So when you open up a gallery or two in England again and greater the U.K., we open up a gallery in Paris, right? You are going to open up all of France and greater parts of Europe.

We are going to open up your business to all the travelers.

And so we are not sure exactly how to think about that until we until we have a couple. But I’d say the asymmetrical risk to the upside from how we think about our business, because we have been a company that had yeah before we are transforming our galleries when our galleries were undersized.

We have 50% of our business was direct to customer, omnichannel, digital first, whatever you want to call it. We just call it online or on our website it’s where it’s transacted.

And so we believe opening up markets is -- opening up countries is a big deal, a really big deal. And that I think gives us asymmetrical risk to the upside, downside of maybe not having as much specific data, right? Like it would be like that’s being the brand start today where kind of the awareness we have today and opening up California with a magnificent store in LA, right, at an incredible gallery, I don’t know, call it in the Napa Valley or somewhere that people visit vacation and go to for weekends.

So what does that do? We think it’s some kind of a really good outcome would be our best use today.

Adrienne Yih

That’s very helpful. Thank you very much.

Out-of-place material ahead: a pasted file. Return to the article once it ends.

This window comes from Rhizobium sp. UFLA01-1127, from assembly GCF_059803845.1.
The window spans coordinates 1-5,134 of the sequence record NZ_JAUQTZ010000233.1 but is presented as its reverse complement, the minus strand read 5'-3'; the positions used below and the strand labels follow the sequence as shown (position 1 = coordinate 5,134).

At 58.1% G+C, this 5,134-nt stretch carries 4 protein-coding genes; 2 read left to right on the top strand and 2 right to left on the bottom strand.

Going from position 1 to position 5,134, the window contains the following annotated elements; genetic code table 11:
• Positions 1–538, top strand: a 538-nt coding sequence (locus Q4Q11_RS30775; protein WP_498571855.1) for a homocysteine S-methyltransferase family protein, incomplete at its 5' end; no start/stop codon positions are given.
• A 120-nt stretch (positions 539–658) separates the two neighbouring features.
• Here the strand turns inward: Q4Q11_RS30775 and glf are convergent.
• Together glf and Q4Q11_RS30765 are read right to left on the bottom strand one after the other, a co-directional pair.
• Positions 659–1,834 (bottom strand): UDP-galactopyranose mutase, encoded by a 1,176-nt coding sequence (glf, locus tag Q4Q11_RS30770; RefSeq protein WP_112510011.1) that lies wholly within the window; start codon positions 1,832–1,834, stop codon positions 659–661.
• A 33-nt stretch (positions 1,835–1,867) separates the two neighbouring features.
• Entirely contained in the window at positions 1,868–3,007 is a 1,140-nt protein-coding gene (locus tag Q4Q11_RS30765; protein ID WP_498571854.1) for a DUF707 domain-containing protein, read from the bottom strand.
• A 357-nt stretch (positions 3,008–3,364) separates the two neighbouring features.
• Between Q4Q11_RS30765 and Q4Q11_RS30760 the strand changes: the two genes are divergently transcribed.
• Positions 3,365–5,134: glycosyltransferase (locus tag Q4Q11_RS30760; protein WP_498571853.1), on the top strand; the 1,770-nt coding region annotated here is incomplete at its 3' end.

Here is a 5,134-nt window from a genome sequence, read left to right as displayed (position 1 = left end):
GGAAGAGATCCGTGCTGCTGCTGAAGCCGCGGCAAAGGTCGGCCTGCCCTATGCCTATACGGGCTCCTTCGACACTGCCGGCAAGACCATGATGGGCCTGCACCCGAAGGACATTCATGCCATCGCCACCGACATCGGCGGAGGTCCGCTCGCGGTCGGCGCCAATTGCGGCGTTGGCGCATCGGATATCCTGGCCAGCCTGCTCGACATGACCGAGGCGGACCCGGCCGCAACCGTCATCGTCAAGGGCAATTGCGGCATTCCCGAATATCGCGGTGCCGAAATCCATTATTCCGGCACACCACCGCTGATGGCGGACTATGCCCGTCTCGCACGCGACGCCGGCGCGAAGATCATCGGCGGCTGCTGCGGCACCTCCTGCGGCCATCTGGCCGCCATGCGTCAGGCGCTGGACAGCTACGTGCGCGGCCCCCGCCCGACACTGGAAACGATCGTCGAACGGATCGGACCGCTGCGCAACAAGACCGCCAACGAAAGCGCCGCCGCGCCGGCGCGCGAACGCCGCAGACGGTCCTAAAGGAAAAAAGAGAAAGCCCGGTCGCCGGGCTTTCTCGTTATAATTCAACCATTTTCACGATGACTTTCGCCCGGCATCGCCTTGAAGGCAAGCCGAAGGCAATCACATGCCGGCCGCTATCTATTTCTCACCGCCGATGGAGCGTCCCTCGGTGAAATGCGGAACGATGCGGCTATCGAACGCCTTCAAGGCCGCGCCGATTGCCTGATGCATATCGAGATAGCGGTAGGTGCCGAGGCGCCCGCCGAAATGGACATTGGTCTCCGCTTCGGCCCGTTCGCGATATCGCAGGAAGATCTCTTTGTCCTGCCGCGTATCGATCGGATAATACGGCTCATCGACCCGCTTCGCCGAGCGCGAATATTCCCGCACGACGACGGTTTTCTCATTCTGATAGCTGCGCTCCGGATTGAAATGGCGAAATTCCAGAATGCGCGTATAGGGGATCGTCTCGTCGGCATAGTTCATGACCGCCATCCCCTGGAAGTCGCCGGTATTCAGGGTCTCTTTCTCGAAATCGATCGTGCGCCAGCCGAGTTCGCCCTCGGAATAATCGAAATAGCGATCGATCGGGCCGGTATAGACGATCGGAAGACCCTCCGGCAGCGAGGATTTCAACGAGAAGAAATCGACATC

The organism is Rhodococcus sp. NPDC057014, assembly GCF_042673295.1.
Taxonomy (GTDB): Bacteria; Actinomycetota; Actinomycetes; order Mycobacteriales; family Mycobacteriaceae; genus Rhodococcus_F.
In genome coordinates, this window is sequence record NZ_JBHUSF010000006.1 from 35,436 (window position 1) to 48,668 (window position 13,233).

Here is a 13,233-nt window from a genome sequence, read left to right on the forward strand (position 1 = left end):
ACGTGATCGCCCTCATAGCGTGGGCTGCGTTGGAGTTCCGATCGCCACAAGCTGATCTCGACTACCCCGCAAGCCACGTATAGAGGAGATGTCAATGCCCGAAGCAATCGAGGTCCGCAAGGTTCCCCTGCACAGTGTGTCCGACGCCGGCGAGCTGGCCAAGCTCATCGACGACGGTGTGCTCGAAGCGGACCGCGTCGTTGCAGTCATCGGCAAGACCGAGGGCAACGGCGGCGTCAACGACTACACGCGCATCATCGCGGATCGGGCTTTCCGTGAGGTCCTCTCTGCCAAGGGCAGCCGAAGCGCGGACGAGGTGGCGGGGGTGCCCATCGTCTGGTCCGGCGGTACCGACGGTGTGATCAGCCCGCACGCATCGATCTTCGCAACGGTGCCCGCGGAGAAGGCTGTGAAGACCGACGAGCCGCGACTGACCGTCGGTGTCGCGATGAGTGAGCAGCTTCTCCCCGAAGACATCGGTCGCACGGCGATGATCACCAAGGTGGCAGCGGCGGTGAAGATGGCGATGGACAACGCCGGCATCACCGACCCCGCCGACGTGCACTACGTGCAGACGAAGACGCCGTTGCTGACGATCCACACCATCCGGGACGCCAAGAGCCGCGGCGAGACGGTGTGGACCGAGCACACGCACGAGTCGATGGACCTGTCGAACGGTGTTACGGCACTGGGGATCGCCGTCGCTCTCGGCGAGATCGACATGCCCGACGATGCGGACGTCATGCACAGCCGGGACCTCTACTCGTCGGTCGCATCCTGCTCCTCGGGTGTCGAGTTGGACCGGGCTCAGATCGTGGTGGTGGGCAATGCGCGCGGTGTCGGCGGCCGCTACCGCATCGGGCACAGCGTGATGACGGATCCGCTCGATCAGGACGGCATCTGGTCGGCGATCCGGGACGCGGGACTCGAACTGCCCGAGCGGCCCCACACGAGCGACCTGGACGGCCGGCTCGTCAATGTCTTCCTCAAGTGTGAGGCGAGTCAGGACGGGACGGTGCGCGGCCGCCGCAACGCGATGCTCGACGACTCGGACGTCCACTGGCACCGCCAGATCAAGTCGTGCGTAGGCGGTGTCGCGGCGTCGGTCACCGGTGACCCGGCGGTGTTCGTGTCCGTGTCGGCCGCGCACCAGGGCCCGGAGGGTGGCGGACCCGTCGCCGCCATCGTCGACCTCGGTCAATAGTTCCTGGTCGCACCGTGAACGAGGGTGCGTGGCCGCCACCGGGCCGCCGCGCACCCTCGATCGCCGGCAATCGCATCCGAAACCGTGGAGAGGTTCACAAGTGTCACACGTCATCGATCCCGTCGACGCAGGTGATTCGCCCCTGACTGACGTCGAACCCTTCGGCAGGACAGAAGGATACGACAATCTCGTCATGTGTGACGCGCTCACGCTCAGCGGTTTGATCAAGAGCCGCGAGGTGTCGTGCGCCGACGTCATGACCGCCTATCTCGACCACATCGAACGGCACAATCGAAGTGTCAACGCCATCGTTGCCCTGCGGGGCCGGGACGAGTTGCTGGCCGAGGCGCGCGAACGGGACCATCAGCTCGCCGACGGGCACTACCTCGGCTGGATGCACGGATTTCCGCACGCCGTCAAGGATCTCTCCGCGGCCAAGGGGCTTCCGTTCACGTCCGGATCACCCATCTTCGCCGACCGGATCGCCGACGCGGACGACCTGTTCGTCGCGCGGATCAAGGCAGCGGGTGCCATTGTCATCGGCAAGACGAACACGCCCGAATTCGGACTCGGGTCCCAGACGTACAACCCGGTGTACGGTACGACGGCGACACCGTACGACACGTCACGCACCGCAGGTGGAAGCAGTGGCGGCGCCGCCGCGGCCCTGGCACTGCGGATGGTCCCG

Gary Friedman

Yeah.

Operator

Thank you. [Operator Instructions] Our next question comes from Max Rakhlenko of Cowen and Company.

Your line is open.

Max Rakhlenko

Hey, guys. Thanks a lot for taking my question and congrats on the nice quarter.

So it’s really good to see that your cancel rates are below last year. Do you think that that could remain the case over the coming or could there be some risk as supply will trail demand for a bit longer than you previously anticipated? And then just separately, how are you guys thinking about cash allocation priorities at this point? Your free cash flow is starting to ramp and with fewer major capital heavy projects, as well as debt maturities, do you think we could see accelerated share repurchase, special dividends M&A? Just want to hear your thoughts on that? Thank you.

Gary Friedman

Yeah. The cancel rates have been down for several quarters now.

So the trend would indicate that there’s not a risk, right? That the -- and I think there’s not a risk because, one, because I don’t think we have a lot of direct competition at our -- where we are in the market.